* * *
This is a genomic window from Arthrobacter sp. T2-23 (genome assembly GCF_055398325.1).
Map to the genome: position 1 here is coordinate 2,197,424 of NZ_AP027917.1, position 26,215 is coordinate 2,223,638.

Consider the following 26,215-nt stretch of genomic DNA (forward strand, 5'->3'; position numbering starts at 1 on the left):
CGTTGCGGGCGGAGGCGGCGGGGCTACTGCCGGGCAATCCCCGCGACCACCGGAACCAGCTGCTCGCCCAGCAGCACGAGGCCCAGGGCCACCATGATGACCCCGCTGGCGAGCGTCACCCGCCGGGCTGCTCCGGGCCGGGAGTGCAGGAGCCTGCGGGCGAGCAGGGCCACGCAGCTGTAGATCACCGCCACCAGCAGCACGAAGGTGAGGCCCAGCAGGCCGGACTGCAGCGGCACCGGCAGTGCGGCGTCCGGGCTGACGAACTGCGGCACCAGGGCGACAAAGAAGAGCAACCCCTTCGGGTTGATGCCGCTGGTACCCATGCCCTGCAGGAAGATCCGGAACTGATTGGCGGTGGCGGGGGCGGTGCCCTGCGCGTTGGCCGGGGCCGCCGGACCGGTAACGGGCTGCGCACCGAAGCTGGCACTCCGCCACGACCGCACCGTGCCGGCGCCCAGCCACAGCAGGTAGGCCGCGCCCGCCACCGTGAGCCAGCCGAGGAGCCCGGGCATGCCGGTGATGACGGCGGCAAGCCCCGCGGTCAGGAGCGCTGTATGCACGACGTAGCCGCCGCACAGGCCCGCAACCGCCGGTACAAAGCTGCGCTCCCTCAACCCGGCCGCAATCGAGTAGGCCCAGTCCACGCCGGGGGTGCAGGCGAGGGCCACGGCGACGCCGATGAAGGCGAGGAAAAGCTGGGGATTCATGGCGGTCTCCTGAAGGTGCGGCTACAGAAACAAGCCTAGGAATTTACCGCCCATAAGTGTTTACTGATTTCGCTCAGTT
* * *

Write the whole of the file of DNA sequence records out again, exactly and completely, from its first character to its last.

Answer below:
This is a genomic window from Arthrobacter sp. T2-23 (genome assembly GCF_055398325.1).
Map to the genome: position 1 here is coordinate 2,197,424 of NZ_AP027917.1, position 26,215 is coordinate 2,223,638.

Consider the following 26,215-nt stretch of genomic DNA (forward strand, 5'->3'; position numbering starts at 1 on the left):
CGTTGCGGGCGGAGGCGGCGGGGCTACTGCCGGGCAATCCCCGCGACCACCGGAACCAGCTGCTCGCCCAGCAGCACGAGGCCCAGGGCCACCATGATGACCCCGCTGGCGAGCGTCACCCGCCGGGCTGCTCCGGGCCGGGAGTGCAGGAGCCTGCGGGCGAGCAGGGCCACGCAGCTGTAGATCACCGCCACCAGCAGCACGAAGGTGAGGCCCAGCAGGCCGGACTGCAGCGGCACCGGCAGTGCGGCGTCCGGGCTGACGAACTGCGGCACCAGGGCGACAAAGAAGAGCAACCCCTTCGGGTTGATGCCGCTGGTACCCATGCCCTGCAGGAAGATCCGGAACTGATTGGCGGTGGCGGGGGCGGTGCCCTGCGCGTTGGCCGGGGCCGCCGGACCGGTAACGGGCTGCGCACCGAAGCTGGCACTCCGCCACGACCGCACCGTGCCGGCGCCCAGCCACAGCAGGTAGGCCGCGCCCGCCACCGTGAGCCAGCCGAGGAGCCCGGGCATGCCGGTGATGACGGCGGCAAGCCCCGCGGTCAGGAGCGCTGTATGCACGACGTAGCCGCCGCACAGGCCCGCAACCGCCGGTACAAAGCTGCGCTCCCTCAACCCGGCCGCAATCGAGTAGGCCCAGTCCACGCCGGGGGTGCAGGCGAGGGCCACGGCGACGCCGATGAAGGCGAGGAAAAGCTGGGGATTCATGGCGGTCTCCTGAAGGTGCGGCTACAGAAACAAGCCTAGGAATTTACCGCCCATAAGTGTTTACTGATTTCGCTCAGTT